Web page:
Primary Service Provider Approach to Teaming
Connecticut Birth to Three Services & Supports
The Connecticut Birth to Three system promotes the use of the following the research supported practices: Natural Learning Environment practices, Coaching as a style of interaction, and Primary Service Provider approach to teaming.
Primary Service Provider approach to teaming
In order to support and build capacity in parents, our system values a Primary Service Provider (PSP) approach to teaming. This means that every child and every family have a full team supporting and available to them, but one person functions as the primary support for the family. As described by Rush & Shelden (1), a Primary Service Provider approach to teaming includes:
- an established team consisting of multiple disciplines
- meeting regularly and selecting one member to act as the PSP to the family
- using coaching as an interaction style with parents, caregivers and other team members
- strengthening parents confidence and competence in promoting child learning and development
- supporting parents competence in obtaining desired supports and resources
- providing all services and supports within the natural learning opportunities/activities of the family
“The primary service provider approach to teaming is used in early intervention to support families of infants and toddlers in achieving the outcomes established in the Individualized Family Service Plan (IFSP). Using this approach, a team of professionals work together to provide assessment, intervention, consultation, and education in order to support children, families, and caregivers. One member of the team, serving as the primary service provider (PSP), functions as the primary liaison between the family and other team members. The PSP receives consultation from the other team members and may use adult learning strategies, eg, coaching, as a way to interact with and teach other team members, including the family and caregivers”.(2)
The PSP is chosen with input from the whole team including the parent, based on who is the best match for the child and family. The “use of a primary service provider/primary coach minimizes the negative consequences of having multiple and or changing practitioners “. (3) Support found in research includes:
- A 2004 national report by Bruder and Dunst on helpfulness of early intervention, 96% of the time parents with one provider rated him or her helpful , 77 % of the time parents with two providers rated them as helpful, and 69 % of the time parents with three or more providers rated them as helpful. (4)
- Parent and family well-being was positively affected by a family-centered early intervention approach and negatively affected by early intervention service intensity.(5)
- A review of literature found that families with multiple providers showed increased parental stress and confusion. Also noted was that having multiple providers resulted in a significant number of families having unmet needs , especially for children with severe disabilities. (6)
- A study of 190 infants and families receiving 1 year of Early Intervention services reported that parents had less parental stress with one providers vs. multiple providers. Of significant interest was that the developmental outcomes for these infants was also better when served by a single provider vs. multiple providers. (7)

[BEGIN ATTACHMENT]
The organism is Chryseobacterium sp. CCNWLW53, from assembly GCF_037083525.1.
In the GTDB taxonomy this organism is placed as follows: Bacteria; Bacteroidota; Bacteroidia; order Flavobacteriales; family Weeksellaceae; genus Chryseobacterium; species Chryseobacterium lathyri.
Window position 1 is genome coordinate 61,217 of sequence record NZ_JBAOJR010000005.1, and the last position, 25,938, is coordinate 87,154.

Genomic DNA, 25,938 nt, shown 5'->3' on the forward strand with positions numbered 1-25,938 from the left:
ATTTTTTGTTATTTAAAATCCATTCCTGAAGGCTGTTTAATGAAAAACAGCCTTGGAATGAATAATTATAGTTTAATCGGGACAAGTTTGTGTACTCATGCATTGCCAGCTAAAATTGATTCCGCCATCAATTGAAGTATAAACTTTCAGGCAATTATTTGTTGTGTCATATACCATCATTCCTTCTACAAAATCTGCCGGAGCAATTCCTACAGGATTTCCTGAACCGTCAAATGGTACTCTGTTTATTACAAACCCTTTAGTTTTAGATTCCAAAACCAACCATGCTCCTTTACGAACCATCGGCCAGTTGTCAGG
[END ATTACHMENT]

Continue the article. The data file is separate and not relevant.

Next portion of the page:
- A pilot study by Shelden and Rush looked at an experimental group of children and families receiving Early Intervention services based on Primary Service Provider teaming using a coaching interaction style vs. a control group receiving services from multiple independent providers. The results showed that children and families receiving PSP/coaching received less service hours and still met IFSP outcomes more often than did the control group. Children in both groups showed developmental progress with no differences in the amount of progress noted between the groups. (8)
1 Shelden, M. L., Rush D. D. (2013) The Early Intervention Teaming Handbook: The Primary Service Provider Approach. Baltimore, MD: Paul H. Brookes Co. (p. 12)
2 Early Intervention Special Interest Group of the Section on Pediatrics, APTA (2013) Fact Sheet: Using a Primary Service Provider Approach to Teaming. Alexandria, VA: Section on Pediatrics, APTA.
3 CaseTools (2009)Checklist for Implementing a Primary-Coach Approach to Teaming http://fipp.org/static/media/uploads/casetools/casetool_vol5_no1.pdf (p.2)
4 Bruder M.B. & Dunst, C.J. (2004) Outcome Interview Data Report.
5 Dunst C. J., Hamby D. W., Brookfield J. (2007) Modeling the Effects of Early Childhood Intervention Variables on Parent and Family Well-Being. Journal of Applied Quantitative Methods, 2(3), 268-288.
6 Sloper, P., & Turner, S. (1992). Service Needs of Families of Children With Severe Physical Disability. Child: Care, Health and Development, 18(5), 259-282.
7 Shonkoff, J.P., Hauser-Cram, P., Krauss, M.W., & Upshur, C.C. (1992) Development of Infants With Disabilities and Their Families: Implications for Theory and Service Delivery. Monographs of the Society for Research and Child Development, 57(6), 1-163
8 Shelden, M.L., Rush D.D. (2013) A Pilot Study of the Use of Geographically Based Early Intervention Teams Using a Primary Service Provider Approach to Teaming in The Early Intervention Teaming handbook: The Primary Service Provider Approach. Baltimore, MD: Paul H. Brookes Co. (p. 40)
Resources and Information
Fact Sheet: Using a Primary Service Provider Approach to Teaming. Alexandria, VA: Section on Pediatrics, APTA.